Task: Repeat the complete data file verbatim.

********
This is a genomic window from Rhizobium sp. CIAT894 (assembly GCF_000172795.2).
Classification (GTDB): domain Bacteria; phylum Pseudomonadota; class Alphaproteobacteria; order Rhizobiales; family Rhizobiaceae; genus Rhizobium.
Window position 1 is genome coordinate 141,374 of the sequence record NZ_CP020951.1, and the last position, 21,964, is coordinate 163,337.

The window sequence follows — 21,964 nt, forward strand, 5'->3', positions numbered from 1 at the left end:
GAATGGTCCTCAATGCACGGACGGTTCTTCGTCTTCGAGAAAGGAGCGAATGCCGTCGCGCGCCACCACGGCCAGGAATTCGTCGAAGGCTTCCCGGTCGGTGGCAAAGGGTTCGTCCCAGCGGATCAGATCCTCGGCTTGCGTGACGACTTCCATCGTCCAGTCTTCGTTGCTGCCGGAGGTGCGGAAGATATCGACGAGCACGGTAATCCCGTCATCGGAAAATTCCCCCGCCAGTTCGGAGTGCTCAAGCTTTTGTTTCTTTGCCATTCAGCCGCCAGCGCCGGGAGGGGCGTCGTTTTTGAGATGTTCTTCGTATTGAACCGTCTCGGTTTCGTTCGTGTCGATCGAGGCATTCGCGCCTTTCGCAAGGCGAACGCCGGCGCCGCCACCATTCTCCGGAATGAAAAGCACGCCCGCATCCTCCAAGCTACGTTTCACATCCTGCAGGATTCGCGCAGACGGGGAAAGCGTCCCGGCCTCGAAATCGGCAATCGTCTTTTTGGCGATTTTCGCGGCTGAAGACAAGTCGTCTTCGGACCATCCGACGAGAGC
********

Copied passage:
This is a genomic window from Rhizobium sp. CIAT894 (assembly GCF_000172795.2).
Classification (GTDB): domain Bacteria; phylum Pseudomonadota; class Alphaproteobacteria; order Rhizobiales; family Rhizobiaceae; genus Rhizobium.
Window position 1 is genome coordinate 141,374 of the sequence record NZ_CP020951.1, and the last position, 21,964, is coordinate 163,337.

The window sequence follows — 21,964 nt, forward strand, 5'->3', positions numbered from 1 at the left end:
GAATGGTCCTCAATGCACGGACGGTTCTTCGTCTTCGAGAAAGGAGCGAATGCCGTCGCGCGCCACCACGGCCAGGAATTCGTCGAAGGCTTCCCGGTCGGTGGCAAAGGGTTCGTCCCAGCGGATCAGATCCTCGGCTTGCGTGACGACTTCCATCGTCCAGTCTTCGTTGCTGCCGGAGGTGCGGAAGATATCGACGAGCACGGTAATCCCGTCATCGGAAAATTCCCCCGCCAGTTCGGAGTGCTCAAGCTTTTGTTTCTTTGCCATTCAGCCGCCAGCGCCGGGAGGGGCGTCGTTTTTGAGATGTTCTTCGTATTGAACCGTCTCGGTTTCGTTCGTGTCGATCGAGGCATTCGCGCCTTTCGCAAGGCGAACGCCGGCGCCGCCACCATTCTCCGGAATGAAAAGCACGCCCGCATCCTCCAAGCTACGTTTCACATCCTGCAGGATTCGCGCAGACGGGGAAAGCGTCCCGGCCTCGAAATCGGCAATCGTCTTTTTGGCGATTTTCGCGGCTGAAGACAAGTCGTCTTCGGACCATCCGACGAGAGC